Timothy Prickett Morgan
Timothy Prickett Morgan is President of Guild Companies Inc and Editor in Chief of The Four Hundred. He has been keeping a keen eye on the midrange system and server markets for three decades, and was one of the founding editors of The Four Hundred, the industry's first subscription-based monthly newsletter devoted exclusively to the IBM AS/400 minicomputer, established in 1989. He is also currently co-editor and founder of The Next Platform, a publication dedicated to systems and facilities used by supercomputing centers, hyperscalers, cloud builders, and large enterprises. Previously, Prickett Morgan was editor in chief of EnterpriseTech, and he was also the midrange industry analyst for Midrange Computing (now defunct), and its editor for Monday Morning iSeries Update, a weekly IBM midrange newsletter, and for Wednesday Windows Update, a weekly Windows enterprise server newsletter. Prickett Morgan has also performed in-depth market and technical studies on behalf of computer hardware and software vendors that helped them bring their products to the AS/400 market or move them beyond the IBM midrange into the computer market at large. Prickett Morgan was also the editor of Unigram.X, published by British publisher Datamonitor, which licenses IT Jungle's editorial for that newsletter as well as for its ComputerWire daily news feed and for its Computer Business Review monthly magazine. He is currently Principal Analyst, Server Platforms & Architectures, for Datamonitor's research unit, and he regularly does consulting work on behalf of Datamonitor's AskComputerWire consulting services unit. Prickett Morgan began working for ComputerWire as a stringer for Computergram International in 1989. Prickett Morgan has been a contributing editor to many industry magazines over the years, including BusinessWeek Newsletter for Information Executives, Infoperspectives, Business Strategy International, Computer Systems News, IBM System User, Midrange Computing, and Midrange Technology Showcase, among others. Prickett Morgan studied aerospace engineering, American literature, and technical writing at the Pennsylvania State University and has a BA in English. He is not always as serious as his picture might lead you to believe.
April 24, 2017 Timothy Prickett Morgan
Thirteen weeks ago, when IBM reported its financial results for its final quarter of 2016, we said that the Power Systems business would decline in every quarter ahead of the Power9 launch, and while this is not a hard thing to predict, it has certainly turned out to be true in the first quarter of 2017. Both IBM’s Power Systems and Systems z machines and their related operating systems were hit by gut-wrenching declines.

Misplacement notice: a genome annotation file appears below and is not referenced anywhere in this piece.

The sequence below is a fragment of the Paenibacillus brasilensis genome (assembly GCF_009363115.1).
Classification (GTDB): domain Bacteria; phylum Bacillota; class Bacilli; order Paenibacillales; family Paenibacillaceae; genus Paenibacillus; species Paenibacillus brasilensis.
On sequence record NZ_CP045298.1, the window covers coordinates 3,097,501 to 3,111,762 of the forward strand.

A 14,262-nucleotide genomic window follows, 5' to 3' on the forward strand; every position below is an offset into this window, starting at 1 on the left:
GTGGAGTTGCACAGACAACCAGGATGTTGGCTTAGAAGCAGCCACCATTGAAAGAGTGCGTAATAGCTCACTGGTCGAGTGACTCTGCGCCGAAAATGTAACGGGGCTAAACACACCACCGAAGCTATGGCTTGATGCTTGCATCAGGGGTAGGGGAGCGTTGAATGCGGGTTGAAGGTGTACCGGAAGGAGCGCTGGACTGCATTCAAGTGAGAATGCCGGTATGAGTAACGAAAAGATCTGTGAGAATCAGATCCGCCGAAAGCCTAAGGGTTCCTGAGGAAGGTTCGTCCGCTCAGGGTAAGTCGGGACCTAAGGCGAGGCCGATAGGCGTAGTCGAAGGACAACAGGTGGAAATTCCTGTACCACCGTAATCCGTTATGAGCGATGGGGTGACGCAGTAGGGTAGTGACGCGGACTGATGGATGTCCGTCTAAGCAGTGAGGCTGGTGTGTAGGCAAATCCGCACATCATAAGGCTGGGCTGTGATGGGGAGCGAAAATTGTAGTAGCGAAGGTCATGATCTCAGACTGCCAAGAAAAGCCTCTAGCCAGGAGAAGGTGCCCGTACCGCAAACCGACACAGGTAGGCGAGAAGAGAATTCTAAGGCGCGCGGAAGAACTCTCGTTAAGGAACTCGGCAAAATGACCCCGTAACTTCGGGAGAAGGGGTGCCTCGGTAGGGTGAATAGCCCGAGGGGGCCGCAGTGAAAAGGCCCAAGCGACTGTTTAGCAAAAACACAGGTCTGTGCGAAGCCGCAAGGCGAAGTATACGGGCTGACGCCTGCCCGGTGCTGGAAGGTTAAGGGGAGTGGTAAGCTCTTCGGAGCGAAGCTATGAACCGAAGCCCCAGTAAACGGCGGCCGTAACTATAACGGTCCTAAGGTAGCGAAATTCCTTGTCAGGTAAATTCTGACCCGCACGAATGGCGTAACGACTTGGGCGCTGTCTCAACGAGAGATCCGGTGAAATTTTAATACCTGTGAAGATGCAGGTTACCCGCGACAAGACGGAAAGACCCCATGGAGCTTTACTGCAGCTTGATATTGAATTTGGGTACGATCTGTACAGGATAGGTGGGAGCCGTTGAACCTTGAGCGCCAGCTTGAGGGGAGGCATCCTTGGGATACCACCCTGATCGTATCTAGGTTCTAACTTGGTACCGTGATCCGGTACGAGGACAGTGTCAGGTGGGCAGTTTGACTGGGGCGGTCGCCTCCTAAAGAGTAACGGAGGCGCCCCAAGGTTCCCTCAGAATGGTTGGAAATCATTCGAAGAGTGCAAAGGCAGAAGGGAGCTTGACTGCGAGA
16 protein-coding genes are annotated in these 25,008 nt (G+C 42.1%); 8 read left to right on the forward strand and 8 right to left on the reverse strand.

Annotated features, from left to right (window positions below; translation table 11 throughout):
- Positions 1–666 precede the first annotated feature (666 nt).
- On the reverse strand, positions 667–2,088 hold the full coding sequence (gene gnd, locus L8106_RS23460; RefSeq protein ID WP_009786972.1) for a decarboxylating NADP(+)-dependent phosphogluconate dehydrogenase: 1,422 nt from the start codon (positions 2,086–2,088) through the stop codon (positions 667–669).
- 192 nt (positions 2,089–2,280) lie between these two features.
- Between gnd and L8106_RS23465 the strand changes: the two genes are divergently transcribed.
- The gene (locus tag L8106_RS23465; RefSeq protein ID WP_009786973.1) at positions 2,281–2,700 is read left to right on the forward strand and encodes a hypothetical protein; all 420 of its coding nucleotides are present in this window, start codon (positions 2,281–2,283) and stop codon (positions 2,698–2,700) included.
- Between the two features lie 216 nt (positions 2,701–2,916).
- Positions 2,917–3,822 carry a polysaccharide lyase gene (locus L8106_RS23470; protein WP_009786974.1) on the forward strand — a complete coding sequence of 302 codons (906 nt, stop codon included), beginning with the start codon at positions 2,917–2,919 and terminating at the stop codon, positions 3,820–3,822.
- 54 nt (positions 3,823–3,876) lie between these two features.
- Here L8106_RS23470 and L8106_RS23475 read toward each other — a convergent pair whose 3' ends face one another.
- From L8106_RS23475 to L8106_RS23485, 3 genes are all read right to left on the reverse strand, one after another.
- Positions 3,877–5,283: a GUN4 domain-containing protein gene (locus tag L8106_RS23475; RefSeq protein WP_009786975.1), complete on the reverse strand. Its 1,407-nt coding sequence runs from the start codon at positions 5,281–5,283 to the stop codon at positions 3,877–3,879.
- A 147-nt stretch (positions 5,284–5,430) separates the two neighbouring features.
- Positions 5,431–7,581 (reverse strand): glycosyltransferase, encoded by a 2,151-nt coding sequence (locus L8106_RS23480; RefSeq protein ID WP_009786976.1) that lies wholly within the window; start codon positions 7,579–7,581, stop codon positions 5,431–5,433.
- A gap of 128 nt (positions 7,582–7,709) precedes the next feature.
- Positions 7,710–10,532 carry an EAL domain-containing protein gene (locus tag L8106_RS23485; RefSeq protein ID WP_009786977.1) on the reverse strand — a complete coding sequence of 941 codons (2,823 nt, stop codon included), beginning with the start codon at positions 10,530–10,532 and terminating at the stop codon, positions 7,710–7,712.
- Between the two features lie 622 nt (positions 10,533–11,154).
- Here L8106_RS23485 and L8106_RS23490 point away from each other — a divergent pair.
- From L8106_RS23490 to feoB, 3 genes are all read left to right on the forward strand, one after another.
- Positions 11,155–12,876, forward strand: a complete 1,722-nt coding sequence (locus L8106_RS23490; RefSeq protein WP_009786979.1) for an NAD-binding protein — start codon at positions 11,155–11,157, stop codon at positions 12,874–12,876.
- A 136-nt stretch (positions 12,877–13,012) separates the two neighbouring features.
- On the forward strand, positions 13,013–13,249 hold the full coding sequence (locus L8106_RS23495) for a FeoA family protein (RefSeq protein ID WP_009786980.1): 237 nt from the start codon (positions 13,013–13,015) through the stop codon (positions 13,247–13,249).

The good news, as we have pointed out time and again, is that IBM’s true systems business is distinct from and is a superset that …Read more
April 17, 2017 Timothy Prickett Morgan
Sometimes I just have to laugh. One of the best things about the IBM i platform, and the thing that truly separates it aside from its sophisticated single memory storage architecture is the fact that it is an integrated system that is easy to deploy and even easier to administer. So many functions of the system are automated that companies that don’t want to hire database experts can do a very good job of coding applications and running their business with far fewer techies than other platforms require.
The same has never been said of AIX, and it certainly cannot …Read more
April 17, 2017 Timothy Prickett Morgan
In some ways, we miss the days when OS/400 and IBM i gear was more expensive than it is today. Thanks to considerably larger customer and reseller bases and because hardware was so expensive and, costing something on the order of a few mansions per month to rent or lease or finance, there was a vibrant market in second-hand AS/400 and iSeries equipment.
But as the base got smaller and systems got cheaper thanks to Moore’s Law improvements on all hardware components except the tin wrapping around them, the market for used equipment became thinner and less orderly. And, perhaps …Read more
April 10, 2017 Timothy Prickett Morgan